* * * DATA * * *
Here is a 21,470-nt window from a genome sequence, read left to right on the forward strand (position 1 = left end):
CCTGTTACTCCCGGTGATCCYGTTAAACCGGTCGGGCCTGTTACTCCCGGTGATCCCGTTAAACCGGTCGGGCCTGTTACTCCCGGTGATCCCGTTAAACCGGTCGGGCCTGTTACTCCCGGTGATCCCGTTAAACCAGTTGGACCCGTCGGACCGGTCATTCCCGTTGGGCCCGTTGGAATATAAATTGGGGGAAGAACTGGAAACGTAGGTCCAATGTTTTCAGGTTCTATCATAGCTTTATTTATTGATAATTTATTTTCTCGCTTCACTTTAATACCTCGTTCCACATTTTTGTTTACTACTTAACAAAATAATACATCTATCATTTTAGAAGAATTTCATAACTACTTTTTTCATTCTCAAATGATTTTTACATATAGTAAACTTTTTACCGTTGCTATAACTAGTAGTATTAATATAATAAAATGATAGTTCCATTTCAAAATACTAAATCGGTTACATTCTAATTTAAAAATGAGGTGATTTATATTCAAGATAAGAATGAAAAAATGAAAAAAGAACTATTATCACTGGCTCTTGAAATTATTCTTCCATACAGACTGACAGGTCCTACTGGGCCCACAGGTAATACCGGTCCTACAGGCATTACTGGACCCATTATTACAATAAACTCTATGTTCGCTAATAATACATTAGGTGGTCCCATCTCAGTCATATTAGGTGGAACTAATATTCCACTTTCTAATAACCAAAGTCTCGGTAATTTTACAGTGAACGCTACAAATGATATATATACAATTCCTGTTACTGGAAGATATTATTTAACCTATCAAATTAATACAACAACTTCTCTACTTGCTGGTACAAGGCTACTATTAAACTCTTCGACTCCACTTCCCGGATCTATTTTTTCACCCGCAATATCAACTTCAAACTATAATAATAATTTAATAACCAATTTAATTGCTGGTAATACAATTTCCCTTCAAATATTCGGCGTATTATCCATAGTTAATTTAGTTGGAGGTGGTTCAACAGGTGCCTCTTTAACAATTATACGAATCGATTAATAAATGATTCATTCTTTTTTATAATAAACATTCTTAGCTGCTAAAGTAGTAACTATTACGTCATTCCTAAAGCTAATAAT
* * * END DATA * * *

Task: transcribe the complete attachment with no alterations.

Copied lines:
Here is a 21,470-nt window from a genome sequence, read left to right on the forward strand (position 1 = left end):
CCTGTTACTCCCGGTGATCCYGTTAAACCGGTCGGGCCTGTTACTCCCGGTGATCCCGTTAAACCGGTCGGGCCTGTTACTCCCGGTGATCCCGTTAAACCGGTCGGGCCTGTTACTCCCGGTGATCCCGTTAAACCAGTTGGACCCGTCGGACCGGTCATTCCCGTTGGGCCCGTTGGAATATAAATTGGGGGAAGAACTGGAAACGTAGGTCCAATGTTTTCAGGTTCTATCATAGCTTTATTTATTGATAATTTATTTTCTCGCTTCACTTTAATACCTCGTTCCACATTTTTGTTTACTACTTAACAAAATAATACATCTATCATTTTAGAAGAATTTCATAACTACTTTTTTCATTCTCAAATGATTTTTACATATAGTAAACTTTTTACCGTTGCTATAACTAGTAGTATTAATATAATAAAATGATAGTTCCATTTCAAAATACTAAATCGGTTACATTCTAATTTAAAAATGAGGTGATTTATATTCAAGATAAGAATGAAAAAATGAAAAAAGAACTATTATCACTGGCTCTTGAAATTATTCTTCCATACAGACTGACAGGTCCTACTGGGCCCACAGGTAATACCGGTCCTACAGGCATTACTGGACCCATTATTACAATAAACTCTATGTTCGCTAATAATACATTAGGTGGTCCCATCTCAGTCATATTAGGTGGAACTAATATTCCACTTTCTAATAACCAAAGTCTCGGTAATTTTACAGTGAACGCTACAAATGATATATATACAATTCCTGTTACTGGAAGATATTATTTAACCTATCAAATTAATACAACAACTTCTCTACTTGCTGGTACAAGGCTACTATTAAACTCTTCGACTCCACTTCCCGGATCTATTTTTTCACCCGCAATATCAACTTCAAACTATAATAATAATTTAATAACCAATTTAATTGCTGGTAATACAATTTCCCTTCAAATATTCGGCGTATTATCCATAGTTAATTTAGTTGGAGGTGGTTCAACAGGTGCCTCTTTAACAATTATACGAATCGATTAATAAATGATTCATTCTTTTTTATAATAAACATTCTTAGCTGCTAAAGTAGTAACTATTACGTCATTCCTAAAGCTAATAAT